Saturday, July 4, 2020

Children and Renaissance Play in the 21st Century


Toddler playing with wooden blocks

We can't deny that click, touch, tap, scroll, Zoom, batteries required and WiFi Ready are common terms associated with children's toys and games in the 21st Century, but there has been another favorite type of toy purchased by many parents over the past years.

This favorite type of toy is called a Back-to-Basics toy and there's a philosophy of Back-to-Basics that surrounds its preference.  This desire for simplicity, toys that "come to life" through the creativity of the child's imagination, has grown amongst many parents. 

When you consider back-to-basics toys, you might think of stacking blocks, pull toys, and other items such as play kitchen sets, etc.; but did you know that many of these toys were popular during the Renaissance period and beyond. 


Although there is debate among historians regarding the role and importance of children during the Renaissance period and some mention that children have been depicted in period artwork with the appearance of being mini adults, that they can be seen dressed like the adults, that they may not have enjoyed a childhood in the manner that children do today.  That life was harsh.

Except, children can also be seen in other works of art, such as the painting below where you can see children playing with spinning tops and enjoying hanging upside down on what we would today probably call a jungle gym.  Also, according to Marzieh Gail, "Renaissance children paddled in brooks and dammed up the water and floated improvised toy boats. They made mud pies and collected shells. Sometimes they caught butterflies. They had dolls and marbles and tops, blew soap bubbles from a pipe, and rode a stick, calling it a horse." (Gail 59-64)

Picture Credit: Kunsthistorisches Museum, Vienna (Photo Meyer Erwin) (Gail p54)

Although there is "less...known about the first seven years of life than about other phases of the human lifecycle, ... advice manuals, pictorial evidence of swaddling and playing, and artifacts such as cradles, balls, and dolls indicate that it was a period when children, under their mothers’ supervision, were trained for survival but also given the leisure time to play with toys and to participate in games that shaped their fundamental socialization" (Ferraro Childhood in Medieval and Early Modern Times). Melissa Snell writes that, "play was ... a prominent part of medieval childhood." (Snell Childbirth, Childhood and Adolescence in the Middle Ages). 

The toys of the Renaissance period were definitely basic and fit right in with todays Back-to-Basics philosophy for children's toys. Since they consisted of boats, dolls, marbles, tops, pipes to blow bubbles through and the use of sticks as play horses. All of these toys "come to life" through the activity of the child, through the creativity of their imaginations. 

If you ever visit a Renaissance Festival, you will more than certainly find toys that are Back-to-Basic and truly inspired by toys from the Renaissance period. 

Unfortunately, due to Covid-19, many festivals have cancelled for the 2020 year and visiting these vendors in-person will have to wait.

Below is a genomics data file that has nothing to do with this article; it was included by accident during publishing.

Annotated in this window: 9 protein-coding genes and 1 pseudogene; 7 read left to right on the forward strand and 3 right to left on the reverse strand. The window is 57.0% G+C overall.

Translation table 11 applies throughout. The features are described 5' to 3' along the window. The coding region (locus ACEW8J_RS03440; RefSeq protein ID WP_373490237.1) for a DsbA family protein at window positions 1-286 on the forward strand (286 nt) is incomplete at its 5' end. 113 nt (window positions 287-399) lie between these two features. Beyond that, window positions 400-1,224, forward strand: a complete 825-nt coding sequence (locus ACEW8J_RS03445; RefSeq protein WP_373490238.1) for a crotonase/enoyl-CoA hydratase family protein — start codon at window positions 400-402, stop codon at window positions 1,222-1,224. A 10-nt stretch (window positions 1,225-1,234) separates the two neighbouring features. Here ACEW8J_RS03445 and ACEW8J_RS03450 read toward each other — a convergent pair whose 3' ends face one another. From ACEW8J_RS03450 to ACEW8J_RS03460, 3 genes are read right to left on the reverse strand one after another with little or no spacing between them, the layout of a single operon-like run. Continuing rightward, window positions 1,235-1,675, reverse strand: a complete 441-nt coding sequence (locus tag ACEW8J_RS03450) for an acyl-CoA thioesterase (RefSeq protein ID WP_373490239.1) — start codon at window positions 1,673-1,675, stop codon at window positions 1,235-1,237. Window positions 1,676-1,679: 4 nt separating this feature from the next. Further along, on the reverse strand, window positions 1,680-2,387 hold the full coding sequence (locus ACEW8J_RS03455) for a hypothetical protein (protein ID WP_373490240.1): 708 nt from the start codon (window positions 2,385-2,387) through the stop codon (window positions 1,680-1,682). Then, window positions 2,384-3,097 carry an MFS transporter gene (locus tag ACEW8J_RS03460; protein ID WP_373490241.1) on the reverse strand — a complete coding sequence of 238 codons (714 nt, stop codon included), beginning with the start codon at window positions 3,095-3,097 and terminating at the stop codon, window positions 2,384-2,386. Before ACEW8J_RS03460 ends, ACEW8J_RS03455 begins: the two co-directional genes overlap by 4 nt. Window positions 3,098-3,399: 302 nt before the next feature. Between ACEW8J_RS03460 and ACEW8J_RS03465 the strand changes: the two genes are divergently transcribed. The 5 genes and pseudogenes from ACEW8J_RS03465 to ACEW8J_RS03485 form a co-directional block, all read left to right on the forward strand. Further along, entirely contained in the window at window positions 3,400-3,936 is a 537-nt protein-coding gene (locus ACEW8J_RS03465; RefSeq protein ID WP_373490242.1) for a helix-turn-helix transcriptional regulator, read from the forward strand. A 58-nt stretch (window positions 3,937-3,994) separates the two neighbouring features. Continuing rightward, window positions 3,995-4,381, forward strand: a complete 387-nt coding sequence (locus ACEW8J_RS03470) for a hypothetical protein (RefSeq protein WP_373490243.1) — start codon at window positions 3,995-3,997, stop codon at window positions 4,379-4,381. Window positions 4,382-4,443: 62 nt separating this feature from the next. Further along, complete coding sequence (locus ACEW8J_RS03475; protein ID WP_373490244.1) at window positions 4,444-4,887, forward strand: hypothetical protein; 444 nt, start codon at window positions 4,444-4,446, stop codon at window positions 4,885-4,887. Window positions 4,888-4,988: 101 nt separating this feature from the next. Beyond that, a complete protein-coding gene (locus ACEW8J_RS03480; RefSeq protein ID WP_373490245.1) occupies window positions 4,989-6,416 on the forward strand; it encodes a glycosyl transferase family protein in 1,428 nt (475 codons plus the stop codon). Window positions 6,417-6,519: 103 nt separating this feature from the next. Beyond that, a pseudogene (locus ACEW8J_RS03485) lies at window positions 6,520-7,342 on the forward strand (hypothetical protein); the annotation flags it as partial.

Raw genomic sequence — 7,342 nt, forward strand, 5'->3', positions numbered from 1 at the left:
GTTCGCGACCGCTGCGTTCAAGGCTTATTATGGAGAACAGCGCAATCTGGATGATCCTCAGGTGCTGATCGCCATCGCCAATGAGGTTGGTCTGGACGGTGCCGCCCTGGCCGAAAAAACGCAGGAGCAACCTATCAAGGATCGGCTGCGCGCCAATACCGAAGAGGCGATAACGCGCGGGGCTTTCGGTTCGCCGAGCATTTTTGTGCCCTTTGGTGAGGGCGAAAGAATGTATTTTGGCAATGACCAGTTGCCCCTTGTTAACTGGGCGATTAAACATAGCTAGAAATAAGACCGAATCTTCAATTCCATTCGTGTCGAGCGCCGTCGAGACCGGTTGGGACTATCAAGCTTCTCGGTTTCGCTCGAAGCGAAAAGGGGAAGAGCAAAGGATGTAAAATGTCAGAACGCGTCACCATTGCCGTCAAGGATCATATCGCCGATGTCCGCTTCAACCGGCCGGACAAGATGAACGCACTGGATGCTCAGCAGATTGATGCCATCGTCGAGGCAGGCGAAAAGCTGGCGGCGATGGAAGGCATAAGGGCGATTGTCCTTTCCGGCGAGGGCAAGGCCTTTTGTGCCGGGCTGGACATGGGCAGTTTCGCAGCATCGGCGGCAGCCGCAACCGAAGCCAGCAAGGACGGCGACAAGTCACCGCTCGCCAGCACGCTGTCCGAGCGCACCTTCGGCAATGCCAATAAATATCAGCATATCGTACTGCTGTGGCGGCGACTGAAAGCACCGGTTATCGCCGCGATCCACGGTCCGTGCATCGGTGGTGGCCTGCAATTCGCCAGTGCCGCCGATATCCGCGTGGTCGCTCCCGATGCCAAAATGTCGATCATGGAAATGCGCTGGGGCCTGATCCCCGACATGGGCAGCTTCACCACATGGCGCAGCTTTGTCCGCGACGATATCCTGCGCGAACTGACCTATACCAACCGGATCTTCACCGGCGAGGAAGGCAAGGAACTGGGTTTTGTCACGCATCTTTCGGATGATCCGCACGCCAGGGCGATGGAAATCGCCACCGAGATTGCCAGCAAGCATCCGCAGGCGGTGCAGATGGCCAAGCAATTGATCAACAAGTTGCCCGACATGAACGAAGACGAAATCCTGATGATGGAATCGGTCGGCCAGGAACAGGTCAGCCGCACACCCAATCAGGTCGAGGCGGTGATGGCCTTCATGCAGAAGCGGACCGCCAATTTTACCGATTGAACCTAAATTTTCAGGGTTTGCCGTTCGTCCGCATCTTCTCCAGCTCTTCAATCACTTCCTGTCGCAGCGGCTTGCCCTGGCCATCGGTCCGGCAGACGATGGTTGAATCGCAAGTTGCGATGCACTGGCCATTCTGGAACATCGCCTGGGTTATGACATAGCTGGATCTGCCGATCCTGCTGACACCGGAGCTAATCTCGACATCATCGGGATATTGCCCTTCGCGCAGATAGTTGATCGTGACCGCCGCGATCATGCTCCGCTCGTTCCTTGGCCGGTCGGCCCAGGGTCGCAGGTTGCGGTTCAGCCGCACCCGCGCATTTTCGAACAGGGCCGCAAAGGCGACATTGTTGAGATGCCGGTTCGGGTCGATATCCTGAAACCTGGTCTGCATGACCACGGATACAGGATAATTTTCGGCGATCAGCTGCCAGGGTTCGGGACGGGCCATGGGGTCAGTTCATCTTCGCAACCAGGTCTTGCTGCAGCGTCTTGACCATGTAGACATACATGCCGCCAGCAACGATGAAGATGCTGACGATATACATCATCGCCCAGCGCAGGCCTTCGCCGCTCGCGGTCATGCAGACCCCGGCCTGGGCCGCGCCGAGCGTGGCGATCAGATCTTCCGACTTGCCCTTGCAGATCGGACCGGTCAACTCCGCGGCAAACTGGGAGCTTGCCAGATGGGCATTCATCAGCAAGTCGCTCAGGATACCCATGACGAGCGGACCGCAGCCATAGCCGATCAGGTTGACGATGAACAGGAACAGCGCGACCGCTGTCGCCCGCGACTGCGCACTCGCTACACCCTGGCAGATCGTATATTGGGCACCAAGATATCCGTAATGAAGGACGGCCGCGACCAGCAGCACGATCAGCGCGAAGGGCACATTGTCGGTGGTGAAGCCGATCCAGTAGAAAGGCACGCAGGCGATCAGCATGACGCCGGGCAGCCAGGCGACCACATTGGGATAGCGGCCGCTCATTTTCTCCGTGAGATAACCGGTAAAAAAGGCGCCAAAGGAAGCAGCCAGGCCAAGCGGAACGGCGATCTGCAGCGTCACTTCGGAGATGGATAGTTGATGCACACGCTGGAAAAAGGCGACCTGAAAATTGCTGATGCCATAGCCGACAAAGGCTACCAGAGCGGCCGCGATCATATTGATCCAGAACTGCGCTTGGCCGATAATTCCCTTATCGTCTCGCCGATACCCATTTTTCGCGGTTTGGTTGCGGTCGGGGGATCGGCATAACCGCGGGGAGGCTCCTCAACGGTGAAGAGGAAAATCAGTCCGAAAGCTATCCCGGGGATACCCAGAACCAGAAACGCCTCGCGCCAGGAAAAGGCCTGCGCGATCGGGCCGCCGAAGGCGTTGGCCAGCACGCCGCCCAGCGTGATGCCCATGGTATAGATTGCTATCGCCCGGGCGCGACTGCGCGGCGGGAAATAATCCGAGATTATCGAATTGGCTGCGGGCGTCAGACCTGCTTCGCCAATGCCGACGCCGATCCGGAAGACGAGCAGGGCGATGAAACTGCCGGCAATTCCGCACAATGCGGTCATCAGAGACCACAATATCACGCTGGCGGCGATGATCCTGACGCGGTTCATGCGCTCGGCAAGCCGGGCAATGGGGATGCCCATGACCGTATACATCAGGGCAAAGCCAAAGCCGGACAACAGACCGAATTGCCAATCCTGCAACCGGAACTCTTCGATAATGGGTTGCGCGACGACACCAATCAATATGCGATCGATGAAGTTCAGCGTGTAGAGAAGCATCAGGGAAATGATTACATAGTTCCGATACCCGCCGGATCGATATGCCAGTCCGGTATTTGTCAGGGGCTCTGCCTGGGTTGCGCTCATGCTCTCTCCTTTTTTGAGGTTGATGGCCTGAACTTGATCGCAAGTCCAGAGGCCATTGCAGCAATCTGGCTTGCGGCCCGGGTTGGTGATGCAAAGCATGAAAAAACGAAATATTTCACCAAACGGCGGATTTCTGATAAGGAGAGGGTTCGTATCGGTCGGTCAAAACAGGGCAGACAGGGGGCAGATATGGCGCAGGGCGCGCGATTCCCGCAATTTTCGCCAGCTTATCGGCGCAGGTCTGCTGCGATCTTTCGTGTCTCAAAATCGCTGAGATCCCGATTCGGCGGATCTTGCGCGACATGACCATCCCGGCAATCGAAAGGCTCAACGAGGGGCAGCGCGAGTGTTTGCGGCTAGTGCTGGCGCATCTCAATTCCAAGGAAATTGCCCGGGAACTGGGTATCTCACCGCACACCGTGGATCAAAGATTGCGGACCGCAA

Except, there are vendors who have or have recently created online stores where you can shop their skillfully handcrafted toys, toys made right here in America. You can visit their links below and follow them on Facebook as well, where you can get up to the minute updates on new items and works in progress.

Man standing in front of toy shop
Artisan: Patrick Donovan
Follow on Facebook U S wood toys




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Artisan: Dick Sheridan
Browse the Toys at what.html
Order Information Here how.html



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Owner/Vendor Brady Huffer

Wooden Swords & Shields


"I sell wooden swords and shields for kids that are made in the U.S. and stand up to a beating. These are single piece construction from high quality birch finish plywood with rounded edges and corners."
Follow on Facebook Age Of Chivalry

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Additional Selection of Renaissance Festival Vendors 
offering a variety of children's items

Wassons Whimziez normally found at Sandpoint Renaissance Faire
Where "kids can fill a small wooden chest with all kinds of small things. Finger puppets, animal shaped erasers, dragon tears, colored acrylic gems, small figures, foam stickers, mini stuffed animals, and other things. I charge $3-$5 depending on size of box"
Follow on Facebook wassons.whimziez

Lady Feyline's Fantastickal Faces  normally found at Massachusetts Renaissance Faire, New Hampshire Renaissance Faire, Midsummer Fantasy Renaissance Faire, etc.
Find "children's costuming, specializing in faerie, princess, pirates and knights"








Mythological Taxidermy normally found at Sterling Renaissance Festival
Find dragon wrap bracelets, mini dragons, dragon hatchlings and more.



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Related Articles

Medieval Toy Reconstruction Gallery

Medieval & Renaissance Material Culture: Toys and Playthings

AP News: Pediatricians Recommend Parents Go Back to Basics for Young Children’s Toys

Ignore the Flashing Screens: The Best Toys go Back to the Basics

Selecting Appropriate Toys for Young Children in the Digital Era

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Works Cited
“Games and Dances.” Life in the Renaissance, by Marzieh Gail, Random House, 1969, pp. 59–64.

Ferraro, Joanne M. "Childhood in Medieval and Early Modern Times" , in The Routledge History of Childhood in the Western Worlded. Paula S. Fass (Abingdon: Routledge, 30 Nov 2012 ), accessed 03 Jul 2020 , Routledge Handbooks Online.

Snell, Melissa. “Childbirth, Childhood and Adolescence in the Middle Ages.” ThoughtCo, www.thoughtco.com/medieval-child-1789125.

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